What Can PhD Students Do about Procrastination

One of the biggest problems of PhD students: procrastinating and postponing the tasks. Almost everyone fell for it at least once.

Endless examinations, manuals and reading materials to study and an infinite number of concepts to be able to metabolize. Many are driven by the desire to: “I am not in the mood to study or do my assignment now?”

Many students justify themselves by saying, precisely, that at the next session they would be able to study and prepare for presentation better and therefore not present themselves to the current one. False! The truth is that there is a constant fear of getting and grades and constant pre-exam anxiety.

1. Difficult things first

Starting from the most difficult activities, not only is it a good time management technique, but it is also an exceptional tool to combat procrastination. Whether it’s studying a chapter, completing that damn dissertation, or making that important call, learn to do this activity first in your day. Dealing with difficult activities first will make you feel good about yourself and make the rest of the day a triumphant ride. If you are unable to do your dissertation, make sure you consider getting British dissertation help from a reliable platform.

2. Postponing exams means losing a gigantic opportunity

It may seem trivial, but postponing the exams means losing gigantic opportunities. A bit like the explorer who does not venture for fear of encountering something new. It’s a very stupid thing, you need to feel and find out. Participating in the exam it will be possible, despite rejection or failure, to be able to understand which are the most frequent exam questions and how the professor sets himself. It is very important to know the territory on which you want to build your own outpost.

3. Make a decision

Procrastination arises from a conflict, a conflict between what you think and what you (do not) do. Positive thinking can help you, but only practical actions can really increase your self-esteem. Every time you act, every time you make a decision send a clear signal to yourself: “I am a person who acts”. There is nothing better to improve your self-esteem.

4. Face your fears

It is very simple to live in an imaginary world where our desires are realized without effort; it is much more complex to take the initiative and make those dreams come true. In reality, in fact, there is the risk of making the figure of the fool, of making mistakes, of being defeated, of suffering. However, the feeling of security that you have when you are not facing a commitment can never defeat the regret of a time that has passed.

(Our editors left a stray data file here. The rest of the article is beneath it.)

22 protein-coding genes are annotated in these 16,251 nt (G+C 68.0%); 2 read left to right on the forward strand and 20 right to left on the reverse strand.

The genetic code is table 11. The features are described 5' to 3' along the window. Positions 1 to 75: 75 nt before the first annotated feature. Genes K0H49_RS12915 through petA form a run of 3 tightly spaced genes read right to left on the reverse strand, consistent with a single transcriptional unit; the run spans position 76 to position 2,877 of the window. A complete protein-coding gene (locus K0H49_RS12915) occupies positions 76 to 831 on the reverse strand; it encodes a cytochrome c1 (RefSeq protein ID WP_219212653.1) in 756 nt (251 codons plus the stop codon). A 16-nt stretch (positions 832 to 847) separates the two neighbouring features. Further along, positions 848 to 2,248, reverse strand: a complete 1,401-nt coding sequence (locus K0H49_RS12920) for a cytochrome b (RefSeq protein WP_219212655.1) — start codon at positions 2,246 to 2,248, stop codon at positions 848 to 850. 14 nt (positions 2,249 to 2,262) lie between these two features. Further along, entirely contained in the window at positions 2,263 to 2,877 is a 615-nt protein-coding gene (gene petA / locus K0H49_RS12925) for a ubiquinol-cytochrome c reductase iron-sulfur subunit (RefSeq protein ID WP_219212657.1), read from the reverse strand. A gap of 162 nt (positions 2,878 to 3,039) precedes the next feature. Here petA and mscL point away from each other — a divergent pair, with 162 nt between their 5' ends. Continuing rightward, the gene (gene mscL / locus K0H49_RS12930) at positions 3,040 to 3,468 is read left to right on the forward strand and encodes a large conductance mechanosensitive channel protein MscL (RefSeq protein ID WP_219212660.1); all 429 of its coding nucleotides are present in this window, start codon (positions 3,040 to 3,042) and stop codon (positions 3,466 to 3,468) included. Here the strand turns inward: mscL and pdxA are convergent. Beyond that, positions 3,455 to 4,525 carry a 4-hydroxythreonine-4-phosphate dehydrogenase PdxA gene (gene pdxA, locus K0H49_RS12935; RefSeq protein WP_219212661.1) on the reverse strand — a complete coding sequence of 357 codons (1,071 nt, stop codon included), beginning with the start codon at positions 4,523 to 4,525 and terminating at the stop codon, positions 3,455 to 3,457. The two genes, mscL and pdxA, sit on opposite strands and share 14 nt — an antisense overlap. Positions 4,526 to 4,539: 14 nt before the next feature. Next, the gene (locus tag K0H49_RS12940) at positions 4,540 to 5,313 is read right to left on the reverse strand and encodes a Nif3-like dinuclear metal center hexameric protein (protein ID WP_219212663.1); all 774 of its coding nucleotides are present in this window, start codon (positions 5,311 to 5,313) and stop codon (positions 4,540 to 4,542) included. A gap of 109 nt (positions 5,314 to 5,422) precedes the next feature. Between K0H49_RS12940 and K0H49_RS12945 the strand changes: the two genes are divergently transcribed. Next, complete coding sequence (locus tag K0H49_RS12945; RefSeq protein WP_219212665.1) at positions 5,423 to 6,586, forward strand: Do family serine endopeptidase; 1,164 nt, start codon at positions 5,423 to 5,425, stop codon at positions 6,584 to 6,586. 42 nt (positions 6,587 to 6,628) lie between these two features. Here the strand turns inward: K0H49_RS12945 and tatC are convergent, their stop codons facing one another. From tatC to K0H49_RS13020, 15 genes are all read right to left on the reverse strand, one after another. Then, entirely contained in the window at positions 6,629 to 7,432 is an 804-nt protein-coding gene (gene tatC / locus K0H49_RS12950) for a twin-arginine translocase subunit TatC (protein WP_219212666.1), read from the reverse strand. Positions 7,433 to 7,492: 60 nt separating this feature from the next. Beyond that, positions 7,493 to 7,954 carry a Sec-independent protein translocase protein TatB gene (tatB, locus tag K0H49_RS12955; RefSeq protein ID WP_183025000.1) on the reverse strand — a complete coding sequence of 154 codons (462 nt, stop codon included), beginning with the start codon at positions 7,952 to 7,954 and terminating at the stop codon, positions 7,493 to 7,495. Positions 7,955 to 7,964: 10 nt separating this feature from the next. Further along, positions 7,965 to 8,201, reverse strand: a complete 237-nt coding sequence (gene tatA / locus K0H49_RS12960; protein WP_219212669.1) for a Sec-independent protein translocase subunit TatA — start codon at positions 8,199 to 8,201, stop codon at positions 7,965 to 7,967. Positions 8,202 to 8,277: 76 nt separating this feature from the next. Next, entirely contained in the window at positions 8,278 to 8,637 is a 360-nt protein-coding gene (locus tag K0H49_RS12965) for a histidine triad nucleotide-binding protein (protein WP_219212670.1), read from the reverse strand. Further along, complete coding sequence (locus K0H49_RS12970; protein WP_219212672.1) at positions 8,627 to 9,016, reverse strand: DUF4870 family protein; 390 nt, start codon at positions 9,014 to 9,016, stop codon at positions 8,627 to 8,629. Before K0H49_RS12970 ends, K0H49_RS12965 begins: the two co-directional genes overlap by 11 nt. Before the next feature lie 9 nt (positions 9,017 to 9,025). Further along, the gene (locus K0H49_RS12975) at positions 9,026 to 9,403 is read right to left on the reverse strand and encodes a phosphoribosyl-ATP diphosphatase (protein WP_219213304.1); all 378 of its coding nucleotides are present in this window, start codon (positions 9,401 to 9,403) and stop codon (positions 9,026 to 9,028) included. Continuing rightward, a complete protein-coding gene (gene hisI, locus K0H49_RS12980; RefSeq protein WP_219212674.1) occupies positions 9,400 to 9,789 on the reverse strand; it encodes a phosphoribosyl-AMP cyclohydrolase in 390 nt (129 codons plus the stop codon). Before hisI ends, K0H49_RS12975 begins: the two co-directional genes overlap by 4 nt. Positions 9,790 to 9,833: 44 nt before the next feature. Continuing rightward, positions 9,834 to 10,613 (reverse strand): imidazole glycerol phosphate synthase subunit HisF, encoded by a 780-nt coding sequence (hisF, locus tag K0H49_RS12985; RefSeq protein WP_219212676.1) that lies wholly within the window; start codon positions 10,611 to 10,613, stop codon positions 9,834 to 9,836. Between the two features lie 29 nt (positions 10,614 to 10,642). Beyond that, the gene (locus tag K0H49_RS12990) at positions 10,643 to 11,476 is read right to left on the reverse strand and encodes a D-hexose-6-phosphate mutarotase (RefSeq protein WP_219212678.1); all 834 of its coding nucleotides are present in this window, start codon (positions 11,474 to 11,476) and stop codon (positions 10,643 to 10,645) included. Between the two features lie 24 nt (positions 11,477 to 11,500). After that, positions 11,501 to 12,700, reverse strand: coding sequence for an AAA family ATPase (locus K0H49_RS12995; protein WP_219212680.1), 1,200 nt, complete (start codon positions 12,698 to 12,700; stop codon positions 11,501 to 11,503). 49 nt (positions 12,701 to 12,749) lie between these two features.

5. Don’t listen to the talk

We hear so many of them in the faculty: the professor is terrible, a very hard thesis, an impossible exam. Each person has his own way of perceiving things and the world. One person’s negative experience may be positive of another. You can appreciate things that others consider negative. It is, therefore, necessary to be able to understand that, even if others talk about it badly, that professor who will judge you during the exam of commercial may be good for you.

6. Recognize the reasons why you postpone

Often delaying is not just a matter of organizing time, but a way of regulating deeper emotions: an unwelcome task, the fear of failure, questions of self-esteem.

In some of those cases, it happens that we are convinced of “not being in the right mood” to do something just because we don’t have the tools to deal with entrenched fears. Giving a name to the emotion behind the need to procrastinate can help to face it (if needed, with the help of a psychotherapist). Even reformulating, that is, reviewing the way in which a situation is perceived, can help to face it rather than avoid it.

Often procrastination is not a habit that has strictly to do with time management but hides deeper discomforts.

7 Figure out what kind of delay it is

Fighting an enemy with uncertain and blurred contours is difficult: start to classify the type of procrastination in which you are caught. When it comes to delays, there are those…

  • Inevitable: because you are overburdened with commitments, or because you have to put everything aside to deal with a more urgent crisis (a family member to assist, a work emergency)
  • From arousal: many people work better when they are under pressure, and postpone a task until the end for this reason
  • Hedonistic: first the pleasure, then the duty. These are the delays motivated by the choice to immediately gratify and postpone the tasks
  • Due to psychological problems: you are blocked by another acute condition (like grief) or chronic (panic attacks, depression)
  • Intentional: they are not real procrastinations. Rather, you are taking time to think before writing
  • Irrational: these are the true forms of procrastination, without any apparent reason and motivated by fear or anxiety.

8 Stop thinking. Start acting

Planning your activities can be a great idea, but if you continue to plan your activities, without ever starting, you are just kidding yourself. Maybe it sounds familiar: you can’t stop thinking, plan every detail, waiting for all the conditions to be perfect. Planning gives you a sense of control and security: no mistakes, no defeats, no difficulties. In reality, every time you postpone what you need to do, you lose. Simply start.

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